A man from Argentina’s Santa Fe province contracted anthrax and died after handling cowhides from some sick animals, according to an notification sent to  ProMed Mail Friday.

The notice from a Buenos Aires microbiologist states the patient came from a rural part of San Jeronimo del Sauce, Santa Fe presenting with a fever, cutaneous anthrax affecting a middle finger, and axillary adenitis. Blood cultures revealed Bacillus anthracis.

Bacillus anthracis bacteria using Gram-stain technique
Anthrax bacterium/CDC

A retrospective epidemiologic investigation found that there had been a number of acute bovine deaths thereabouts, and the patient had harvested hides from said animals in order to make a lasso, the report notes. The veterinarians in this area report that the level of bovine vaccination against anthrax is somewhere between low and sporadic.

Handling contaminated animal or animal products is one way humans can contract the anthrax bacterium. There are 3 types of anthrax with differing degrees of seriousness:

• Cutaneous anthrax

This occurs when the spore (or possibly the bacterium) enters a cut or abrasion on the skin. It starts out as a raised bump that looks like an insect bite. It then develops into a blackened lesion called an eschar (see below) that may form a scab. Lymph glands in the area may swell plus edema may be present. This form of anthrax responds well to antibiotics. If untreated, deaths can occur if the infection goes systemic. 95% of cases of anthrax are cutaneous.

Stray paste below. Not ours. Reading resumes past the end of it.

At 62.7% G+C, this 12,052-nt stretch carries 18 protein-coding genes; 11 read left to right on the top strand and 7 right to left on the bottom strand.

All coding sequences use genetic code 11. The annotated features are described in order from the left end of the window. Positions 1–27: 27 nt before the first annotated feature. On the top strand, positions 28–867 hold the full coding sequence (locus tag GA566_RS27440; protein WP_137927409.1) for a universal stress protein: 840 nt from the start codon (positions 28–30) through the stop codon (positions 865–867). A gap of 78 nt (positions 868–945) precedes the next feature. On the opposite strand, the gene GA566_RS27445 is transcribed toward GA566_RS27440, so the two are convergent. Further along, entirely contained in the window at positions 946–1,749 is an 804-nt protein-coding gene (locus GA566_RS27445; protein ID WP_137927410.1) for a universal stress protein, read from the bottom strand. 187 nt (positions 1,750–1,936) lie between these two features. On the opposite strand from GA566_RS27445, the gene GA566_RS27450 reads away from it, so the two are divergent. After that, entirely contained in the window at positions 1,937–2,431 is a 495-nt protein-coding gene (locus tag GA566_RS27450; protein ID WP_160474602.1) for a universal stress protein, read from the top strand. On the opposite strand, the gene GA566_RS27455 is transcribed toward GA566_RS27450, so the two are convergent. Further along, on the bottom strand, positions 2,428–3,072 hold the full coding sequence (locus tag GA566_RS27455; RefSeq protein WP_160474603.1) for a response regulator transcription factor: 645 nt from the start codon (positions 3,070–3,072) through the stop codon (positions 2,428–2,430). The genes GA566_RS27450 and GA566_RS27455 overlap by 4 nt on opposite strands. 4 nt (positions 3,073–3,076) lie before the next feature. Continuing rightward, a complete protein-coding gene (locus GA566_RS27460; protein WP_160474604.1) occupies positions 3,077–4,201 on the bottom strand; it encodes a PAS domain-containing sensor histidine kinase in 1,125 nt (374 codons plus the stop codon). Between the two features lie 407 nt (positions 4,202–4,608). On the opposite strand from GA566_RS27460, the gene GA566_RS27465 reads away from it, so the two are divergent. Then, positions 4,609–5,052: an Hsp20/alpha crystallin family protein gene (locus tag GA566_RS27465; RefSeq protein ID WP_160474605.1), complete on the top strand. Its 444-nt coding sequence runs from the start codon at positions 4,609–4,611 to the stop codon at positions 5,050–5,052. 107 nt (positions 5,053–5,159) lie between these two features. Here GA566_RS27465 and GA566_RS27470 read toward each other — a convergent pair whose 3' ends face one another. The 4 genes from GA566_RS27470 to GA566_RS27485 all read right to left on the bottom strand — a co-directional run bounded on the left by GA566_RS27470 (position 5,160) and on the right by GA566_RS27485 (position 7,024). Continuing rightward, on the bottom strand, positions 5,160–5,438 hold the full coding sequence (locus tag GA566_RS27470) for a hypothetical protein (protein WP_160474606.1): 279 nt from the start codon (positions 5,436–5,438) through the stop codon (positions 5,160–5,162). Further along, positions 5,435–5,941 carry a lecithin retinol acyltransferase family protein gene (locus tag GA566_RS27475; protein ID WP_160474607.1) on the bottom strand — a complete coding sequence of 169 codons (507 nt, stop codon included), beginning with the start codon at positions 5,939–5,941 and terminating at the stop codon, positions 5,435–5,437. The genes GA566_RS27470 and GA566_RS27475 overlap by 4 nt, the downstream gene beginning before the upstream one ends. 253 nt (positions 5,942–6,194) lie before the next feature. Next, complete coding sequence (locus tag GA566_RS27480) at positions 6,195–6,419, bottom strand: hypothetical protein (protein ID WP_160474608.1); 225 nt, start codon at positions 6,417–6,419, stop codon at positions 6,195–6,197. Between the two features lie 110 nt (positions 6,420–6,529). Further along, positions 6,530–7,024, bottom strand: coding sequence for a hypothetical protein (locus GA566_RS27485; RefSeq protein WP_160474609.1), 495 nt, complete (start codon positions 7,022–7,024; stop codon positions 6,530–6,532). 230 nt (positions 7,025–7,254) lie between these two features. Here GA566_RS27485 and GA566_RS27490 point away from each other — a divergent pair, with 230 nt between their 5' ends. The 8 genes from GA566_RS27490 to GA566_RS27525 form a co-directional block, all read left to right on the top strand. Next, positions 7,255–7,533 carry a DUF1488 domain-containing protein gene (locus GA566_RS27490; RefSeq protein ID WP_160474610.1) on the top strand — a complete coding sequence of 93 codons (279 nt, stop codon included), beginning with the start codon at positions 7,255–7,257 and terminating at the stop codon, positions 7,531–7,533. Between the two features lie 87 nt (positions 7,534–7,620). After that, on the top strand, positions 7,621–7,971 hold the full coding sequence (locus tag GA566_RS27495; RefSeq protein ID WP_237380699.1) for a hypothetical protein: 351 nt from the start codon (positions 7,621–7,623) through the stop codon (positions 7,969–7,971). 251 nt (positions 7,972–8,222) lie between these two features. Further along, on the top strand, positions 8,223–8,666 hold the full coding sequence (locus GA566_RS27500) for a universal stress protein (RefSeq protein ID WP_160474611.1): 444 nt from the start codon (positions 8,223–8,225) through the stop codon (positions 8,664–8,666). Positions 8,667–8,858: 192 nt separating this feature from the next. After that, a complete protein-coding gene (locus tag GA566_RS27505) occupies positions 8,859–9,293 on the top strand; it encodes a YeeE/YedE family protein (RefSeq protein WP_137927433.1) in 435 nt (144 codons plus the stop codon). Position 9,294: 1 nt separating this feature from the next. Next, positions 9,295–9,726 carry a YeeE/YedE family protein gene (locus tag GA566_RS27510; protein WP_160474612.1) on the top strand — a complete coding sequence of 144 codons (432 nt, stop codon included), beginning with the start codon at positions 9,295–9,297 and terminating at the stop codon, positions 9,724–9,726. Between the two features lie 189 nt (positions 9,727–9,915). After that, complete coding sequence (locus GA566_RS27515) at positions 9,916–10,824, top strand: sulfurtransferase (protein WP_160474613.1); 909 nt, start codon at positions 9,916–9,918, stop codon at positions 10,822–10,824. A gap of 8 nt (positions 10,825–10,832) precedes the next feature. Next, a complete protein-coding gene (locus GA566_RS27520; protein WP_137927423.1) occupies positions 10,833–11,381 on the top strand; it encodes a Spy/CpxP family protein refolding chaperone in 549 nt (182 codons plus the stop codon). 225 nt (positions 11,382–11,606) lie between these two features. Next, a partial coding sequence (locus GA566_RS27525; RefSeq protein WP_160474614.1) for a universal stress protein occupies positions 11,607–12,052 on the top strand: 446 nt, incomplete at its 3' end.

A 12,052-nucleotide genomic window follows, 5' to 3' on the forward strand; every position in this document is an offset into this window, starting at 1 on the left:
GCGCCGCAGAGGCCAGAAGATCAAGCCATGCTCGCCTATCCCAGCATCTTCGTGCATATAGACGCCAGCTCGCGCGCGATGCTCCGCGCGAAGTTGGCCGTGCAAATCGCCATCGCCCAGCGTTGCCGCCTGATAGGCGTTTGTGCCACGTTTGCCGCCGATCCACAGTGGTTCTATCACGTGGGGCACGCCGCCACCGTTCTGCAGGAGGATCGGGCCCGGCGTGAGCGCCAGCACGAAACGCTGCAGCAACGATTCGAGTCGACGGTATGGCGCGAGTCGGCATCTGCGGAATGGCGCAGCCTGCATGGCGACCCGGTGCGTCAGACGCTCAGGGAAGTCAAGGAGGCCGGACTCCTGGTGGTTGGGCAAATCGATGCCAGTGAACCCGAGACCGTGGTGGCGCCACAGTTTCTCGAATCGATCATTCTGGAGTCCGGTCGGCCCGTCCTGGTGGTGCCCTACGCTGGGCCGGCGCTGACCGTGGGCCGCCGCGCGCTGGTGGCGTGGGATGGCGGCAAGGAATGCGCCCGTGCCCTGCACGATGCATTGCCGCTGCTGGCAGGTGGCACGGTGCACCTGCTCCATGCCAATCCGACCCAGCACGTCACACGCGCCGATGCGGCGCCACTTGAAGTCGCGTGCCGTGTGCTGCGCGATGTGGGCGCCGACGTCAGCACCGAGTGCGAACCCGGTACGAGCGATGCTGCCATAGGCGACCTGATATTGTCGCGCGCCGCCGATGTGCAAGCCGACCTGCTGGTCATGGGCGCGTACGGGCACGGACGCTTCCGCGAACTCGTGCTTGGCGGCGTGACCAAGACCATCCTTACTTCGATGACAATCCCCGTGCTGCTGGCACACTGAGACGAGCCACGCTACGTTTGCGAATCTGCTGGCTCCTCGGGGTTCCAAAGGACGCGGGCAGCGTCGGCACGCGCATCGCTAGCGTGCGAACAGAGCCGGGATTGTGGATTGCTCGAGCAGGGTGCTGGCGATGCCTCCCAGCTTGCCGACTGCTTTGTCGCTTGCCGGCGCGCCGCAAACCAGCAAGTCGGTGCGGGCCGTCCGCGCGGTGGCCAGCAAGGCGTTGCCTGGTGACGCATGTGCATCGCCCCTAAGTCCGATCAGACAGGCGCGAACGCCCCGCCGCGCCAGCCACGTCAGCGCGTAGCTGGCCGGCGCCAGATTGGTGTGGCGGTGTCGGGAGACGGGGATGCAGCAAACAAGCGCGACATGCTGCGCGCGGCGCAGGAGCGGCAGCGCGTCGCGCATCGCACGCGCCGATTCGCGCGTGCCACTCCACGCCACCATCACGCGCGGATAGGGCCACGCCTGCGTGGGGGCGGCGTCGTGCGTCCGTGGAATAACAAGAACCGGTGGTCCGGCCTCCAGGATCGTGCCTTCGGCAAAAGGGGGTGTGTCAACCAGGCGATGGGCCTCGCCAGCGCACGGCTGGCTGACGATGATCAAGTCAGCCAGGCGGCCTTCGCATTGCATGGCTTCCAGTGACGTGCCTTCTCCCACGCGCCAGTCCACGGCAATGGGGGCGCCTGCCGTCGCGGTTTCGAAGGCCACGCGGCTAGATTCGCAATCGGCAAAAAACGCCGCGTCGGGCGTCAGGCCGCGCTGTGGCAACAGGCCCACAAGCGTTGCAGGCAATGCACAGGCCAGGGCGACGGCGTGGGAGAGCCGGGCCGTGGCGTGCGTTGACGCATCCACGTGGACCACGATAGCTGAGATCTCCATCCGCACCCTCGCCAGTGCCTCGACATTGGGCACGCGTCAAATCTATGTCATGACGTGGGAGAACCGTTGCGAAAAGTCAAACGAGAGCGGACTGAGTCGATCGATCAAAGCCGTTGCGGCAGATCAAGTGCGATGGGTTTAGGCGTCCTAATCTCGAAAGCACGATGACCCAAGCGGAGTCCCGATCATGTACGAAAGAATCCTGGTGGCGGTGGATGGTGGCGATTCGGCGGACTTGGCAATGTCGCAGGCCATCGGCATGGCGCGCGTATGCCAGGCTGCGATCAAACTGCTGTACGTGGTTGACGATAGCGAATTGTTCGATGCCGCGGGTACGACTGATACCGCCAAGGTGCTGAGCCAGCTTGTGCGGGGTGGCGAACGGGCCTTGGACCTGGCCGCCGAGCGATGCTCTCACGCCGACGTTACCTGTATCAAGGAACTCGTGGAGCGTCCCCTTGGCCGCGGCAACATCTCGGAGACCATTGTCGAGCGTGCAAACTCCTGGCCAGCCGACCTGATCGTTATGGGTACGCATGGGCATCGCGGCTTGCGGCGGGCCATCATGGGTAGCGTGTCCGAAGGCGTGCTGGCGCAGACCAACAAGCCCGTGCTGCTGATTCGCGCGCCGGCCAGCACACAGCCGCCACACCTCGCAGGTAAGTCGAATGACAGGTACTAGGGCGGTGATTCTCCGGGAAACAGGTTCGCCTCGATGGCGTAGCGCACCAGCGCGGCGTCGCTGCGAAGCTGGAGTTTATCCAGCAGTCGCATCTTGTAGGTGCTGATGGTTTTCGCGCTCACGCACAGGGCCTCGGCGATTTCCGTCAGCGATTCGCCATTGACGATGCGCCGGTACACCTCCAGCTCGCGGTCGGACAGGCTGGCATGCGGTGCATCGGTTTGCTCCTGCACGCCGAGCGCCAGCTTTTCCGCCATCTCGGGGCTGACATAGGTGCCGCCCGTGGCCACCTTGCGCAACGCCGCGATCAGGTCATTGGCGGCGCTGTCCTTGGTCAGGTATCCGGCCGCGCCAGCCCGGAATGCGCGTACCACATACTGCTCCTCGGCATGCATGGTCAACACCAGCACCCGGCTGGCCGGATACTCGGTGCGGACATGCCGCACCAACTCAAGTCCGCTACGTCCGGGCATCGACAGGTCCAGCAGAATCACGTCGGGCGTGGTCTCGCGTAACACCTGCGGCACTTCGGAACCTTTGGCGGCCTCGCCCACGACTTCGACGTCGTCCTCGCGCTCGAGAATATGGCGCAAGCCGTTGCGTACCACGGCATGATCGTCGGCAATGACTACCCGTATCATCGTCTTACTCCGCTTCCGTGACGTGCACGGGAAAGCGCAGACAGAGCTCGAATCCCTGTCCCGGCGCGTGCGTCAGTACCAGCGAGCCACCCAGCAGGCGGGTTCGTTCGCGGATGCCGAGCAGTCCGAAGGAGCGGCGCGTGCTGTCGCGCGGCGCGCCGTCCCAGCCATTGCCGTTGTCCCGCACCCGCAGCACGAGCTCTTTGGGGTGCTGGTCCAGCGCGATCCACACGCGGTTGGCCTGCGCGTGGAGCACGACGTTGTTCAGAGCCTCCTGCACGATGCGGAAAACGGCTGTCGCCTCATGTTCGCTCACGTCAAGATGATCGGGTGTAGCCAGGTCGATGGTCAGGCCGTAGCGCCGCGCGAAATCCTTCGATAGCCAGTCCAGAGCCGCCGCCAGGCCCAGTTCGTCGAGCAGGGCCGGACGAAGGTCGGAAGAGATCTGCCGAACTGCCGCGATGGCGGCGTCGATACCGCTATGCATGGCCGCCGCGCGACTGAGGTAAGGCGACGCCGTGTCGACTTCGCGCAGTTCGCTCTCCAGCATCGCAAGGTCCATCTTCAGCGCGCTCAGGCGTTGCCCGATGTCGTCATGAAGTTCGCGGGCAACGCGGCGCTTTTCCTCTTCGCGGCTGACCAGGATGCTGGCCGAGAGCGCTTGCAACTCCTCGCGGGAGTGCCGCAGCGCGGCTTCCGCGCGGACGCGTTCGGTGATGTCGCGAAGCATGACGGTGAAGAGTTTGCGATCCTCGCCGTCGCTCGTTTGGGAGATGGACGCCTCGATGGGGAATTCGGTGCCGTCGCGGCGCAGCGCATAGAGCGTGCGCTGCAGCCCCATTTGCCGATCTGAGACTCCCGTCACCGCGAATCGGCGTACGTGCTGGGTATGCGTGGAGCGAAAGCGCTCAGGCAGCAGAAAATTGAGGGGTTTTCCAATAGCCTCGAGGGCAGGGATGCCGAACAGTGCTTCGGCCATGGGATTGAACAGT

• Gastrointestinal anthrax

This typically follows the ingestion of contaminated meats. It is characterized by stomach pain, severe bloody diarrhea, bloody vomit and an inflammation of the intestinal tract. Up to half of those infected will perish from this form of disease. This is a very rare type of anthrax.

• Inhalation anthrax

Also known as “woolsorter’s disease”, happens due to inhaling the spores. After incubating for less than a week; fever, aches, vomiting are early symptoms. After the initial symptoms, a short period of improvement (less than a day) may occur. It then progresses to severe respiratory distress. Shock and death soon follow. Later stages of this infection have nearly a 100% chance of death even with antibiotics.

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